Bright light therapy is a treatment that emerged in the eighties of the last century. It can be used in different pathologies such as seasonal affective disorders, major depressions, and many disorders of the wake-sleep rhythm, whether they are of primary or secondary origin. Important progress made at the basic neuroscience levels, allows today a sound understanding of the bright light mode of action. Moreover, the main indications are now the subject of consensus reports and meta-analyses which show good levels of evidence-based medicine. Bright light therapy constitutes a first choice indication in seasonal affective disorder. It is also perfectly possible to prescribe bright light therapy in the major depression disorders. It has been demonstrated that the effect size is the same as with antidepressants of reference. It is admitted nowadays that bright light therapy may be at least, an adjunct to pharmacotherapy, in order to accelerate the antidepressant effect onset, or to prolong this effect after withdrawal of the drug. Bright light therapy can also be viewed as an alternative to the pharmacological approach especially when this one is impossible, not tolerated or not accepted by the patient. The contraindications are rare.

  20. Gene therapy for hemophilia.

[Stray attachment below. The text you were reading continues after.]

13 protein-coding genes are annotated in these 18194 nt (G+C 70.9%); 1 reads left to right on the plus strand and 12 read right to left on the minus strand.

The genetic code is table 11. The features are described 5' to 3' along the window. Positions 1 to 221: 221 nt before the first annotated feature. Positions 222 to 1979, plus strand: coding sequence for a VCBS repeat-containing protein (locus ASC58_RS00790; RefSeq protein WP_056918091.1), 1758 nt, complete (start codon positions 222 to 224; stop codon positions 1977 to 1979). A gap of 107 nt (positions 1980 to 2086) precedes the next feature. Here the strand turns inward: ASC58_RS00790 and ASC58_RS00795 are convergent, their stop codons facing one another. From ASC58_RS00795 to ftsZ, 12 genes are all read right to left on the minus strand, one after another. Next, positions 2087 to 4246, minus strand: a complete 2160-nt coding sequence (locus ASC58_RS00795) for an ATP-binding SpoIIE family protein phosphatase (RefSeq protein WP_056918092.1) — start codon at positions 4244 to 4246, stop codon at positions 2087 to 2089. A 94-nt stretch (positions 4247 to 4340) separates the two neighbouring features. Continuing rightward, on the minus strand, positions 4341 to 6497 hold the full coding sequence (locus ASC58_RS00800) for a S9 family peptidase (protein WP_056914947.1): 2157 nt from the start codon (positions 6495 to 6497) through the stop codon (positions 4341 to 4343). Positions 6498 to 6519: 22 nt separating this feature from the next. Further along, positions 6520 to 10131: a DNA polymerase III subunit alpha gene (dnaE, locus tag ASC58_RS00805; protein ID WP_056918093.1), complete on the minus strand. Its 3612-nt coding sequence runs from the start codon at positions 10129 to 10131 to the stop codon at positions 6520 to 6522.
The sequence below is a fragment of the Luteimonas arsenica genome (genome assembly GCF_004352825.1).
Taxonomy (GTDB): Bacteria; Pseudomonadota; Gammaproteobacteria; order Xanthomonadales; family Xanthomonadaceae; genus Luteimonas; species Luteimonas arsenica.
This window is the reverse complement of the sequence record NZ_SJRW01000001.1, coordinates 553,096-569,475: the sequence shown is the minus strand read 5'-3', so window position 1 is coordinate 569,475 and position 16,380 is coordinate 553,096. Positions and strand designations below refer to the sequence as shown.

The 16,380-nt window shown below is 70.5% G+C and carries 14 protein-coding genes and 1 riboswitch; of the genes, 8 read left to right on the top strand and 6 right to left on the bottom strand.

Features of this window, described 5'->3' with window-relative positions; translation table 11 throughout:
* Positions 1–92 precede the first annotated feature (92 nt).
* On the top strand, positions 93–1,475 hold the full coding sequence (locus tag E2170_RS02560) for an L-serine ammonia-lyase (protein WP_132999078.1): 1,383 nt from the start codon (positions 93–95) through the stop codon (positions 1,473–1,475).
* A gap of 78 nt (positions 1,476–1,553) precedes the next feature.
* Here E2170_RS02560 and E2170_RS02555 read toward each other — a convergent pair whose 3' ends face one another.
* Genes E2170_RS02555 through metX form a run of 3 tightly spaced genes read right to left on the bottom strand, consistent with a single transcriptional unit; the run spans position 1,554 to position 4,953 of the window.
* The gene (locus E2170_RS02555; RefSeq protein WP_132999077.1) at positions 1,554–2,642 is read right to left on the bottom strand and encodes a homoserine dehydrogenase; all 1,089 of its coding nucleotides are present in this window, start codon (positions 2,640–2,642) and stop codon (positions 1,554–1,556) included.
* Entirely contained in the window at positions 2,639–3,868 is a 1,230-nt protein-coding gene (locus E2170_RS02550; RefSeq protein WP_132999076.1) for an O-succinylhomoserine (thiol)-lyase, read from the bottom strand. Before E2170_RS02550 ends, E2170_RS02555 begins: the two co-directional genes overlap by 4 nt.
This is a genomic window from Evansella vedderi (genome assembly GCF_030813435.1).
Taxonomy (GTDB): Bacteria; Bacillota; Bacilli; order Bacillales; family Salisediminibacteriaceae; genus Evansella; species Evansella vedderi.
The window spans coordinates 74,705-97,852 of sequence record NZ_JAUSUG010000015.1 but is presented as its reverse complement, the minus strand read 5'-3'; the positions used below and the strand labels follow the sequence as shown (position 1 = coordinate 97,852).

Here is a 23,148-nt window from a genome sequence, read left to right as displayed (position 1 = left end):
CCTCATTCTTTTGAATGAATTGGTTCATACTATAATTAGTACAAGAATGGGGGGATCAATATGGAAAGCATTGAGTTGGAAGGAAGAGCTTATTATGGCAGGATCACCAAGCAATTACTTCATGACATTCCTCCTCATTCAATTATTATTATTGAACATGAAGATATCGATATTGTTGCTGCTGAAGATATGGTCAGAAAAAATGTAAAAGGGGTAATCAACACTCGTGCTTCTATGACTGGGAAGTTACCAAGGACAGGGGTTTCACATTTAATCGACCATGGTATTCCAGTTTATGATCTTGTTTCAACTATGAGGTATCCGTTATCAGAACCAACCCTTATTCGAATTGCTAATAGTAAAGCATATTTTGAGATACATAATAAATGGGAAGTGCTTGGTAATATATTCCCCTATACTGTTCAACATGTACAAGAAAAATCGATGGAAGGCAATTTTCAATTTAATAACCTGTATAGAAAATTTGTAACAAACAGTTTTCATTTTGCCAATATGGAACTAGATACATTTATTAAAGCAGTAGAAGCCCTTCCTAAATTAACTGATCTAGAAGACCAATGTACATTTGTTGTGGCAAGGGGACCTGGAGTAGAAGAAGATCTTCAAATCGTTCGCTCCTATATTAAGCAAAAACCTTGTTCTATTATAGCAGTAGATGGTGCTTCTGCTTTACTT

Science.gov (United States)

    Chuah, M K; Evens, H; VandenDriessche, T

    2013-06-01

    Hemophilia A and B are X-linked monogenic disorders resulting from deficiencies of factor VIII and FIX, respectively. Purified clotting factor concentrates are currently intravenously administered to treat hemophilia, but this treatment is non-curative. Therefore, gene-based therapies for hemophilia have been developed to achieve sustained high levels of clotting factor expression to correct the clinical phenotype. Over the past two decades, different types of viral and non-viral gene delivery systems have been explored for hemophilia gene therapy research with a variety of target cells, particularly hepatocytes, hematopoietic stem cells, skeletal muscle cells, and endothelial cells. Lentiviral and adeno-associated virus (AAV)-based vectors are among the most promising vectors for hemophilia gene therapy. In preclinical hemophilia A and B animal models, the bleeding phenotype was corrected with these vectors. Some of these promising preclinical results prompted clinical translation to patients suffering from a severe hemophilic phenotype. These patients receiving gene therapy with AAV vectors showed long-term expression of therapeutic FIX levels, which is a major step forwards in this field. Nevertheless, the levels were insufficient to prevent trauma or injury-induced bleeding episodes. Another challenge that remains is the possible immune destruction of gene-modified cells by effector T cells, which are directed against the AAV vector antigens. It is therefore important to continuously improve the current gene therapy approaches to ultimately establish a real cure for hemophilia.